This book has been sometimes titled "The Gospel of the Holy Spirit;" because it is the only book, which gives us an account of his descent, and splendid operations in the confirmation of the mission of the Apostles. It has also been styled "The Gospel of the Gentiles;" because it is the only source of information on their calling, and fellowship with the Jews, in the blessings of the reign of Messiah, the Great King. In most of the Greek copies of the New Testament, it is called "The Acts or Transactions of the Apostles;" because it exhibits their labors in planting Christianity in the world. This name, however, does not fully comport with the contents of the book. It is not the Acts of the Apostles, but Acts of Apostles; because only a few transactions of a few Apostles are mentioned in it. By Chrysostom, one of the Greek Fathers, it is named, "The Book, the Demonstration of the Resurrection."

It does not appear that Luke designed to write, what might be called an ecclesiastical history of his own times, nor an account of the labors of all the Apostles, nor even of all the labors of any one of them, during the time embranced in his narrative. If he had designed such a thing, he fell far short of it: for of the Apostles, except Peter and Paul, he says but little; and even of the last mentioned, though more minute in his history, he narrates, comparatively, but a few great transactions. Though somewhat particular in detailing his journeys by land, and voyages by sea, yet he omits several of his voyages, and is altogether silent, on the incidents of his journey into Arabia. Nor does he appear to have designed to write a history of the foundation of the Christian communities, in the different countries in th world, in which he labored during the thirty years embraced in his history: for he says nothing of the foundation of the Christian community in the city of Rome, in Babylon, in Egypt, and in many other places of note, alluded to in the Epistles. Nor can it be gathered from his narrative, that he intended merely to relate such things as he was an eye-witness of, or a party concerned in it; for he is not full in recording even these, and tells of many other things, of which he was not an eye-witness. What, then, was his design?

There are two things, on which he fixes the attention of his reader, with more than ordinary care. The first of these, is the opening of the Reign of Heaven amongst the Jews on Pentecost, and the wonderful displays of heavenly influences attendant on that glorious event. He narrates no more of the history of the first congregation in Jerusalem, than is necessary to give a correct view of the commencement of Messiah's reign, over the literal descendants of Abraham. This occupies about one-fourth of his whole narrative.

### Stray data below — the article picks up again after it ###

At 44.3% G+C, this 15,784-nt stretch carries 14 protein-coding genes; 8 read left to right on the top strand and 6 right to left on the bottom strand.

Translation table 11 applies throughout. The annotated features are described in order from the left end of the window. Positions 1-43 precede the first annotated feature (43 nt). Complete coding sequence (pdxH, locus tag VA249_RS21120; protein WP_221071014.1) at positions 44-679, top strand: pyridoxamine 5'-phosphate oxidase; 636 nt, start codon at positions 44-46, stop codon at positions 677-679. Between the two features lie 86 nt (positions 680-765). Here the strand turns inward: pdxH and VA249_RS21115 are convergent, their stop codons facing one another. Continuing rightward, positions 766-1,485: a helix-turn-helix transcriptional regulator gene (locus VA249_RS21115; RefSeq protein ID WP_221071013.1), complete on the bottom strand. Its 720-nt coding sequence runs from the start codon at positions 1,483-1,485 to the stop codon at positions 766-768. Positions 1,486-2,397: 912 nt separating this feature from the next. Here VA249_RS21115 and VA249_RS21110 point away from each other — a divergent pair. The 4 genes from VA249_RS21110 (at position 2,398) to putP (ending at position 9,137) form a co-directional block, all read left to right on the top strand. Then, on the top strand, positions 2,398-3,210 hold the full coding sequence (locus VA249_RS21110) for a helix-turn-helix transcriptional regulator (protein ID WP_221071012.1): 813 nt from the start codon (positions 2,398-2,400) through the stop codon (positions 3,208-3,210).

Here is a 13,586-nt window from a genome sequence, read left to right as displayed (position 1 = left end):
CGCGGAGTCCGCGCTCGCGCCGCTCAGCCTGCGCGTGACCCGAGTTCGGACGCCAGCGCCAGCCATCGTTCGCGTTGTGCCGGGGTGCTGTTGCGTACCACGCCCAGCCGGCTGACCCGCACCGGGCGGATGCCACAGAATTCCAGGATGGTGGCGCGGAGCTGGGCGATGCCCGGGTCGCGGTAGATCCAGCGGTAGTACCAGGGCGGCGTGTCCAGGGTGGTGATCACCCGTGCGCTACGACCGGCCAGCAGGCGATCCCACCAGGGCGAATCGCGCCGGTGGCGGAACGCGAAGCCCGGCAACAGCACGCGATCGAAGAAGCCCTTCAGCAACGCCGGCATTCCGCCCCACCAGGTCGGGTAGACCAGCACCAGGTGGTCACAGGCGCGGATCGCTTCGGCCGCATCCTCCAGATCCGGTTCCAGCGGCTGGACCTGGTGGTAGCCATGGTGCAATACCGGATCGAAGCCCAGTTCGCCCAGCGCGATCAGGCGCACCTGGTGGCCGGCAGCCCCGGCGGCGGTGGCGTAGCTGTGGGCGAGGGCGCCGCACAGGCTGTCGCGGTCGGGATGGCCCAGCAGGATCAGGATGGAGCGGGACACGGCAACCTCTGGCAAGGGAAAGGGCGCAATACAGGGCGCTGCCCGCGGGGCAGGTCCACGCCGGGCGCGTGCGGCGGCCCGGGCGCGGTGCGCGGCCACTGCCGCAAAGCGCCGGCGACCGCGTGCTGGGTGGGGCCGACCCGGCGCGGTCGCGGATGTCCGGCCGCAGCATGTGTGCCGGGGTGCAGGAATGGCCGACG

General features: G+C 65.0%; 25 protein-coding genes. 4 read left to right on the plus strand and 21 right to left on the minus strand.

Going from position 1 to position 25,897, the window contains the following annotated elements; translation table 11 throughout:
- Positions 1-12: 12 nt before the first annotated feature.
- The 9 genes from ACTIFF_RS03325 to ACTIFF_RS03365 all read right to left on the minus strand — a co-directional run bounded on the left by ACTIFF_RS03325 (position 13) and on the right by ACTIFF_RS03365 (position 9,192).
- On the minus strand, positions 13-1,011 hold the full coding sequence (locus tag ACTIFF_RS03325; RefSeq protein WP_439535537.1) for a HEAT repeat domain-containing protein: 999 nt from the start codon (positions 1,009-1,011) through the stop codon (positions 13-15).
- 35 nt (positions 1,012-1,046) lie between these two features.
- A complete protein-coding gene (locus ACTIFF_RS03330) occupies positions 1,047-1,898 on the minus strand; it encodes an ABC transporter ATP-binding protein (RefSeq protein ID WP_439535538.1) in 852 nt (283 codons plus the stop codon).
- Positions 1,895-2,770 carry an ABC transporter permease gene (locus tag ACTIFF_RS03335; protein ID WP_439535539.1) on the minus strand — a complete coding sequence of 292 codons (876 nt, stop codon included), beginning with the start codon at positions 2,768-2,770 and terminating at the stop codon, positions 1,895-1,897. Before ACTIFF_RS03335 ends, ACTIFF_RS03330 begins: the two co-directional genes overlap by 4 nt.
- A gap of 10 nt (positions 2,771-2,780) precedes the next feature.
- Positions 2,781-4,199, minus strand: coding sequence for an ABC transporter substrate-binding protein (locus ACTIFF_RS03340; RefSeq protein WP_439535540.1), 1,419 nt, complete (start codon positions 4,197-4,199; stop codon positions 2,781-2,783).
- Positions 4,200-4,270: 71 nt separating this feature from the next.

While he follows the order of the commission, beginning at Jerusalem, proceeding to Samaria, and thence to the uttermost parts of the earth, in giving a brief account of the establishment of Christianity; the second object, which seems pre-eminently to engross #his attention, {page 24?} is the commencement of the reign of Messiah over the Gentiles. Hence we find the calling of the Gentiles, and all the events connected with it, more fully and circumstantially related, than any ting else. Of the occurrences in Jerusalem, at the time of the meeting of the Apostles, and of the labors of Paul in all his journeys, those things are particularly told, which concerned this event. These considerations suggest to us that, while Luke designed to give a brief account how the Apostles executed their commission in general, in Judea and Samaria, his grand design in writing, was to establish in the minds of all Christians of that age, with a reference also to future times, the just claims, and inalienable rights of the Gentiles, to be considered and treated as God's people; to become members of the Christian communities, on the same footing with the Jews. Doubtless, this was his grand or chief design, in writing this history. The plan he pursued, was not to settle the controversy by argument, as Paul does in some of his epistles; but by recording what God had done for this people, by simply showing, that he had done every thing for them, which he had done for the Jews, and had made no difference between Jews and Gentiles, under the reign of his Son.

Admitting this to have been his chief design in writing his narrative, how suitably does he account for his minuteness in describing the conversion of Saul, and his call to preach to the Gentiles; the story of Cornelius and Peter; the debates at Jerusalem; the separating Paul and Barnabas to their mission; the decrees of the Apostles and elders; together with his frequent accounts of Paul's speeches to, and interviews with, the Gentiles; and of the success attendant on the labors of Paul and Barnabas among them. This view of his design in writing this book, also accounts for his having omitted to inform us, of the travels and labors of the other Apostles, and of the congregations which they planted in different places, with many other things which could not be accounted for, upon the suppostion of his intending to write a history of the acts of the Apostles, during the period from the ascension of the Messsiah, till Paul arrives a prisoner at Rome.